Stop Cuts – Part 2

Once you get one block out it is time to take out the next block of excess wood. I am keeping the wood that is under the blade and removing the wood directly to the right of it.

Forming the tenon

Finally I used my saw to cut out the tenon at the end of the piece of wood. This is a small rectangular piece of wood at the end of the limb as you can see in the bottom picture.

The finished tenon

The mortise limb

I cut a stop cut into the mortise limb where I had measured that the tenon limb would fit snugly against it. You have to judge this by using the tenon limb as a measuring stick and saw to a depth that will make the limbs fit together well.

Mark a stop cut

Once the stop cut is in place you can easily batton the excess wood out with your knife. I am using the tenon limb as a hammer at this stage.

Batton out the waste wood

You can see in the top picture that the two pieces fit well together now so I marked out the area of the joint I needed to cut out on the mortise limb. I used the protruding rectangle of wood on the tenon limb to mark out the corresponding section of wood I needed to carve out of the mortise limb.

Once marked out I used the tip of my knife to start carving out the rectangular hole I needed to make in the mortise limb.

Draw out the mortise

Again this was a piece of carving I took my time with. I placed the mortise limb on a work surface rather than holding it in my hand, where any slip of the blade could have meant a nasty cut.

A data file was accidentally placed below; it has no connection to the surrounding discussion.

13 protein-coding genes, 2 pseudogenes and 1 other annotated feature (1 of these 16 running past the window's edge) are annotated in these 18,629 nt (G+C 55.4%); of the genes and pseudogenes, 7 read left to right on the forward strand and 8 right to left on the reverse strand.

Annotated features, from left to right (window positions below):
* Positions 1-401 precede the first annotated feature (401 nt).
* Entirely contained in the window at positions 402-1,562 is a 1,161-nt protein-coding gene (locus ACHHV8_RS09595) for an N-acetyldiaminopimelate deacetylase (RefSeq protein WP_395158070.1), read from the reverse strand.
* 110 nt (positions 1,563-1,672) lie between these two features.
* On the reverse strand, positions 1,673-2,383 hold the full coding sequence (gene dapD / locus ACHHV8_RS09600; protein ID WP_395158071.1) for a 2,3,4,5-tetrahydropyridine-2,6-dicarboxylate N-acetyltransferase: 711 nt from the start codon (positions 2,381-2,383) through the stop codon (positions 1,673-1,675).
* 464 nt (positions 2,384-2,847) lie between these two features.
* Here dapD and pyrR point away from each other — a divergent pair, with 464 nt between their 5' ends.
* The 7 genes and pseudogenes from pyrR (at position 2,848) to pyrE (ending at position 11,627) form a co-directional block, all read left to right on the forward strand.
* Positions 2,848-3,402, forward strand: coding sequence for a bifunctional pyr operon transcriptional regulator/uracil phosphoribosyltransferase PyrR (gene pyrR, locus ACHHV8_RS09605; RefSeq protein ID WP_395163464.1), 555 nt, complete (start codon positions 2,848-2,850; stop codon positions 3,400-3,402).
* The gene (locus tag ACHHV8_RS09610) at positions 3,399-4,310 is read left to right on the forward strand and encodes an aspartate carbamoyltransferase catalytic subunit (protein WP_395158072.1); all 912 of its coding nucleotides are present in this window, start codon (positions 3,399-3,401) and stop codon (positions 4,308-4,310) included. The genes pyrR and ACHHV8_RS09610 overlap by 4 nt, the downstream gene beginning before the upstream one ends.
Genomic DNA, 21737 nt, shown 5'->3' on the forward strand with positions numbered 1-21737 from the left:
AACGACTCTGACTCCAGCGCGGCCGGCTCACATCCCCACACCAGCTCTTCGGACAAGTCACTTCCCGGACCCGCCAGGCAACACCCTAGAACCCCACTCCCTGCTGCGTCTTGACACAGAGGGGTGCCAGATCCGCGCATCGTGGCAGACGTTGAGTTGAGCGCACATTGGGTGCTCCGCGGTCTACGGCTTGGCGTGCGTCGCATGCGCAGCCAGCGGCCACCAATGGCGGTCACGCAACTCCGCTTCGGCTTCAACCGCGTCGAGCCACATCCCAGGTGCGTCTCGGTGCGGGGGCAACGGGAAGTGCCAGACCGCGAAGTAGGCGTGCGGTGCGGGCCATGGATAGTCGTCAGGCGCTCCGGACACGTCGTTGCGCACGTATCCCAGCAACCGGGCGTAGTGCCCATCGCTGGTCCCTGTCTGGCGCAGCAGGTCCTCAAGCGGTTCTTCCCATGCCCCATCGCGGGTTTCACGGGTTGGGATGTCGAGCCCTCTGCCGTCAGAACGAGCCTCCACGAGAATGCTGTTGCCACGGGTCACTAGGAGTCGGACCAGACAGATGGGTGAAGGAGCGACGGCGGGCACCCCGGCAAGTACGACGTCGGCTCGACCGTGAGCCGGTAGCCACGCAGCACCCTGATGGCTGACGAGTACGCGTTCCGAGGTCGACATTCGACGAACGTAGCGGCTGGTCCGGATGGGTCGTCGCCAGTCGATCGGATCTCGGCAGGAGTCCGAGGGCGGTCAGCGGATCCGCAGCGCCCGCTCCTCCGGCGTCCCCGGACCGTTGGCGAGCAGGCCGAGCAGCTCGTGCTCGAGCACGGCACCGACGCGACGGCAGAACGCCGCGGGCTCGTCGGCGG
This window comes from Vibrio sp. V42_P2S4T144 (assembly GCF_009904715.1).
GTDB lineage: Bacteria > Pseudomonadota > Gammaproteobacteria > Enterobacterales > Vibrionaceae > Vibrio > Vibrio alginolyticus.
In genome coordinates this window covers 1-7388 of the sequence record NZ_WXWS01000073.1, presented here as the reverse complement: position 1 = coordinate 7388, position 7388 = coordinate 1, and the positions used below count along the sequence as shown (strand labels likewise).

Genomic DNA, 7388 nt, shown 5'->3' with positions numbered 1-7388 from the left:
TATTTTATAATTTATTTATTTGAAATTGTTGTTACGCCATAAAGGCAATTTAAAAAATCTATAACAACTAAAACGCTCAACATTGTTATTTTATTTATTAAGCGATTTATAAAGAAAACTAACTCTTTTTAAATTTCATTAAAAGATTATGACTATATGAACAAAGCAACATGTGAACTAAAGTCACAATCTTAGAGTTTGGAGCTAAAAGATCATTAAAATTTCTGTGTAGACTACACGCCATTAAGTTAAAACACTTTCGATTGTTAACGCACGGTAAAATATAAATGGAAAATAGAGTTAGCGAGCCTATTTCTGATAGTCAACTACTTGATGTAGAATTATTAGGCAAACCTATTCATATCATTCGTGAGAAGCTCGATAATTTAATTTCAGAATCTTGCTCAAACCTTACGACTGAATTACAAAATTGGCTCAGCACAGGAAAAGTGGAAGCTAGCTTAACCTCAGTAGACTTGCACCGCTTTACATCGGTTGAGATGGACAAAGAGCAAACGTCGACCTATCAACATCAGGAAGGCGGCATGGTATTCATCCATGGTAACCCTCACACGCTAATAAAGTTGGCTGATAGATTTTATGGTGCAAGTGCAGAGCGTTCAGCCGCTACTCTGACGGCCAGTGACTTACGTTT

Carve out the mortise

Eventually I worked my way through the limb and carved out a rough rectangular shape.

Form a neat rectangle

If you have taken your time and not cut outside of the pencil markings the fit of the Tenon and the Mortise should be snug. If it is too tight make some cuts where you feel there is resistance and keep trying to see if both pieces will fit together.

The fit should be snug but not overly tight


Eventually both pieces fitted well together but disaster struck for me here. I was showing the hanger to a friend and was explaining it is very strong on the vertical plane, ie when holding a pot, but very weak on any other plane, ie if you twist this hanger it will break.

Just as I was explaining this my friend did indeed twist the hanger as he tried to pull it apart and the tenon joint simply snapped. The fact that the tenon had some rot in it did not help but I had tried it out earlier and it did take the weight of a heavy Dutch Oven. To separate the limbs you need to push on the rectangular tenon so it pops out of the mortise slot: do NOT twist!

A trimmed but flawed tenon


Still, it didn’t take long to make up another tenon limb to fit the original mortise limb.

Tenon Mark 2


All that was left to do was tidy up the hooks, put the limbs together and hang a pot.

Mortise-and-tenon hanger in use


I can’t remember where I came across this hanger (somewhere on the internet) so if anyone knows where this hanger originated please drop me a message. Even though it looks complex to begin with, once you get working on it it is easy enough to do and a joy to craft as long as you take your time with the fiddlier saw and knife tip bits.

Closed and open


I filled this Dutch Oven with water and got my two little helpers to show you how strong this hanger can be.

One very strong pot hanger


Some other sites on the wedge hanger you might find interesting:

Mid West Bushcraft

Bushcraft UK 1

Bushcraft UK 2

Mark Emery

Southwest Indiana Bushcraft Bill


Bushcraft Days